This week: the Supreme Court hears oral arguments on emergency abortion care and criminalizing homelessness; new EEOC and Title IX regulations protect sexual violence survivors, pregnant people and the LGBTQ community; Arizona repealed their 1864 abortion ban, while Florida now has a six-week ban; birth control misinformation goes viral on TikTok; the United Methodist Church repealed their ban on LGBTQ clergy; the chilling effects of the global gag rule; three in five Americans support a national law protecting access to medication abortion; and more.

Nine Need-to-Know Changes From the New Title IX Rules

The United States Department of Education released its much-anticipated amendments to the existing Title IX regulations—which prohibits discrimination on the basis of sex in any education program or activity that receives federal financial assistance. 

The amendments make substantial changes to the existing Title IX regulations. Experts anticipate these new changes will result in an increase in the number of Title IX complaints, since they broaden the protections of Title IX. The Education Department is requiring all schools implement the new 2024 regulations by Aug. 1. 

Here are nine significant changes to Title IX that interested parties in higher education should know.

New Title IX Rules Offer ‘Comprehensive Coverage’ for LGBTQ+ Students and Sexual Violence Survivors

Advocates for the LGBTQ+ community and sexual violence survivors are largely applauding the Department of Education’s newly released federal regulations to protect the rights of these groups in schools, though they also expressed reservations about the lack of clear protections for transgender athletes. Unveiled on Friday, the final rule under Title IX includes provisions that strengthen the rights of sexual violence survivors during investigations and of LGBTQ+ individuals to experience school in a way that aligns with their gender identity. Title IX is a historic civil rights law preventing federally funded academic institutions from practicing sex discrimination.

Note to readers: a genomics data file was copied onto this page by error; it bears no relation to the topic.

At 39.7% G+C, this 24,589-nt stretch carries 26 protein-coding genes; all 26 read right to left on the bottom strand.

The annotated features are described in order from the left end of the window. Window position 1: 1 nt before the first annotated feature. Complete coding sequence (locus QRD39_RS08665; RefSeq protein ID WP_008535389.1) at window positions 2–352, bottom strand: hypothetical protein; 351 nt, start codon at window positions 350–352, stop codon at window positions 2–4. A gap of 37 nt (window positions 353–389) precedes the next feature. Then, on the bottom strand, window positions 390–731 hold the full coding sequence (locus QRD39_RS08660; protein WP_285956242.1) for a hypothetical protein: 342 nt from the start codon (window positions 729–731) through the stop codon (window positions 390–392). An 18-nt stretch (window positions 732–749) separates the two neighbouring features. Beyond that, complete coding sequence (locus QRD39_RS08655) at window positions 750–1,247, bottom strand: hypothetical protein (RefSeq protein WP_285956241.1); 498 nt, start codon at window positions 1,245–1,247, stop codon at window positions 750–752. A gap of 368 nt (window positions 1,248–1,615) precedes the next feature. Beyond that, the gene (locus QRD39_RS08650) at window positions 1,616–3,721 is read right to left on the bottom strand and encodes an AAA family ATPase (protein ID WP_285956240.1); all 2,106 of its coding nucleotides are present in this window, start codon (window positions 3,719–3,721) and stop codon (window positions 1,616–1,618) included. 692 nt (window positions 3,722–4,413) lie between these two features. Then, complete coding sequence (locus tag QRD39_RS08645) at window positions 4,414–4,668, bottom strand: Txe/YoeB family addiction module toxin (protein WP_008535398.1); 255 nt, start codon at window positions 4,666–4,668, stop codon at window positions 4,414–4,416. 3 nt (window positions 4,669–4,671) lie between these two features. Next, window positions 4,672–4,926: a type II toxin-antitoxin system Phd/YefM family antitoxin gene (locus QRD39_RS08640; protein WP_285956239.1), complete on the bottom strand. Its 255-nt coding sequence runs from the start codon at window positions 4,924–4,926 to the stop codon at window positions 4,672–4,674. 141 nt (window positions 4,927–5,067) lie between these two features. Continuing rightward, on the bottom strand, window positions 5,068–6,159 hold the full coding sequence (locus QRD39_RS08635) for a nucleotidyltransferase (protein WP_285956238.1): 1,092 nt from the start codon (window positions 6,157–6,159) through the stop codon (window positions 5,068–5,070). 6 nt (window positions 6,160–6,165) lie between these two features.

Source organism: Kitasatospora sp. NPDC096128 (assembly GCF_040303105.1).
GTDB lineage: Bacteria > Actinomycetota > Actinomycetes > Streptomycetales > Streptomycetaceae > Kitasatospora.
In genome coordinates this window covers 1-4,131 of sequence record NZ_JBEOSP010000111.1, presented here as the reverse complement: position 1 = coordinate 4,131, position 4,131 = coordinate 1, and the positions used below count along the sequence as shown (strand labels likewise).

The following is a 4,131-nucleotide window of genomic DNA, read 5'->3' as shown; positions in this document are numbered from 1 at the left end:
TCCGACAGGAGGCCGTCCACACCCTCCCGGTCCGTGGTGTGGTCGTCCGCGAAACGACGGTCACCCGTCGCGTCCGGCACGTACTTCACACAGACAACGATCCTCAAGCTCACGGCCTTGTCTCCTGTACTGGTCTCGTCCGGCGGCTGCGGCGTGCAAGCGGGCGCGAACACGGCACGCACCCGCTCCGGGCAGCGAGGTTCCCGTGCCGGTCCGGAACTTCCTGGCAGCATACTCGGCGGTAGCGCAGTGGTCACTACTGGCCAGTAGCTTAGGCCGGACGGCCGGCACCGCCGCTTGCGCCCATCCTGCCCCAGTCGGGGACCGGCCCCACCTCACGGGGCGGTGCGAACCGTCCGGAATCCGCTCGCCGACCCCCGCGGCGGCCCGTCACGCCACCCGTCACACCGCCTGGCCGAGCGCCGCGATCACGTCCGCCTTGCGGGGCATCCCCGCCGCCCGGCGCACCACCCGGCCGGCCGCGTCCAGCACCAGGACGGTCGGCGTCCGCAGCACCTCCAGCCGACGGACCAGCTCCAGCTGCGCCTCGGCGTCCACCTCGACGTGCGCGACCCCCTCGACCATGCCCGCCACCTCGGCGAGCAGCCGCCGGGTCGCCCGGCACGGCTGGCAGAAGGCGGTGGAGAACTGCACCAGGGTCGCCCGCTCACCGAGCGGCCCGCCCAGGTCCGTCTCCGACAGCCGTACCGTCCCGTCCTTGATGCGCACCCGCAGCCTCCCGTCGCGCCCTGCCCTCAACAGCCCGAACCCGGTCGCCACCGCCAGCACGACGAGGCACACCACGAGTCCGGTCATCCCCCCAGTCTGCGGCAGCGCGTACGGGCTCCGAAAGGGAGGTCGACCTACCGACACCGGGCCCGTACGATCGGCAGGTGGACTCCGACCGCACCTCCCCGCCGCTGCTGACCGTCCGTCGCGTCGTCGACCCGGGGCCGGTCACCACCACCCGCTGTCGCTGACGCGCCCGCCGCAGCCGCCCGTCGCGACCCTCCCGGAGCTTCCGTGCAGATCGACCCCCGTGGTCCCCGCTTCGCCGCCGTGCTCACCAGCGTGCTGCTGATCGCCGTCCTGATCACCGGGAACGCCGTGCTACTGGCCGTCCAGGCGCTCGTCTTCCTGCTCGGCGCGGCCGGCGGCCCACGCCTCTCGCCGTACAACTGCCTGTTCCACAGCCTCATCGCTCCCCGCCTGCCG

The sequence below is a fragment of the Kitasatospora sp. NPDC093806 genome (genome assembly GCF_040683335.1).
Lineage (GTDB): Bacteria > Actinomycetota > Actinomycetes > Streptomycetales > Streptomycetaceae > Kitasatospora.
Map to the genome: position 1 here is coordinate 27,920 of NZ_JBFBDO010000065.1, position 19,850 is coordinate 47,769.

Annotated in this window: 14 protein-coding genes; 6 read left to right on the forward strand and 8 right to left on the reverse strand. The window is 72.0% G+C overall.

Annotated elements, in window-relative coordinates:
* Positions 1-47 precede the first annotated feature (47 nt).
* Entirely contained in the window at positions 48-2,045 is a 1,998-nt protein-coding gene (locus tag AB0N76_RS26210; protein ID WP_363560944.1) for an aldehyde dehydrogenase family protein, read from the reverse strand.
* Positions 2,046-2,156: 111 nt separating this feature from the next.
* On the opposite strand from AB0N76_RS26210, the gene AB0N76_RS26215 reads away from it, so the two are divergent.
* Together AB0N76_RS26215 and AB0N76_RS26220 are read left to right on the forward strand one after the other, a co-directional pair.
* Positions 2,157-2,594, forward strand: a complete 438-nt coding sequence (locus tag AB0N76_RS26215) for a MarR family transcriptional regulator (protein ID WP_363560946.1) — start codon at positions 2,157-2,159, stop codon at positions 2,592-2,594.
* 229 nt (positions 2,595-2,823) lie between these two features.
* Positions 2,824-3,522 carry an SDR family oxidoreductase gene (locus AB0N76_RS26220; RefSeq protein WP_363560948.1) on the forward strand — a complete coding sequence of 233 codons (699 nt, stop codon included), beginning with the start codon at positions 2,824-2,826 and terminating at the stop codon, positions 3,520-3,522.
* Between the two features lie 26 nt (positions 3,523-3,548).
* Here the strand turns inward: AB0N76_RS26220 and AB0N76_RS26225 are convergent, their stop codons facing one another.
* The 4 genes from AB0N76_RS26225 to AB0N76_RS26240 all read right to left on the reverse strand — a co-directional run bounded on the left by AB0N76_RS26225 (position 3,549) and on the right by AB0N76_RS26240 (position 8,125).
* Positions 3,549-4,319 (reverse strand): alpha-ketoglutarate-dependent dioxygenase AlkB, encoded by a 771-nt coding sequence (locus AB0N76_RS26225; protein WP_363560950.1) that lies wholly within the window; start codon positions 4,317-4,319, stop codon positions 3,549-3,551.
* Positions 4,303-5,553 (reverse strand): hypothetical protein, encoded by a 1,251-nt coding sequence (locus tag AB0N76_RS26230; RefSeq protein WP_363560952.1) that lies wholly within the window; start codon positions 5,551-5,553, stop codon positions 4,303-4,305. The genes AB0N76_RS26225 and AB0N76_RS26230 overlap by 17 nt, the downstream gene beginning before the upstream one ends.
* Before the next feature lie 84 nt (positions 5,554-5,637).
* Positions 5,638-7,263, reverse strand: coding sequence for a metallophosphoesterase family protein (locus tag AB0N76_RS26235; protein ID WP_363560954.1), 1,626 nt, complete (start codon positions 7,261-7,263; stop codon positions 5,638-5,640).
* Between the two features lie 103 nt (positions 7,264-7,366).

“We are glad that the Biden administration finally fulfilled its promise to student survivors to return Title IX to its original intent of protecting their civil rights in the aftermath of sexual violence.”

Students Sue Hillsdale College for Inadequate Response to Sexual Assaults, Testing the Limits of Title IX

Two students have filed a federal class-action lawsuit accusing Hillsdale College, a small but influential religious institution in rural Michigan, of failing to establish and enforce proper policies for preventing and responding to sexual assaults, thereby creating a hostile educational environment and exposing students to a high risk of sexual assault.

While Hillsdale boasts of its adherence to conservative Christian values and the safety of its campus, the students claim the college conducts inadequate sexual assault investigations without transparency or accountability, issues arbitrary decisions, and silences and blames survivors.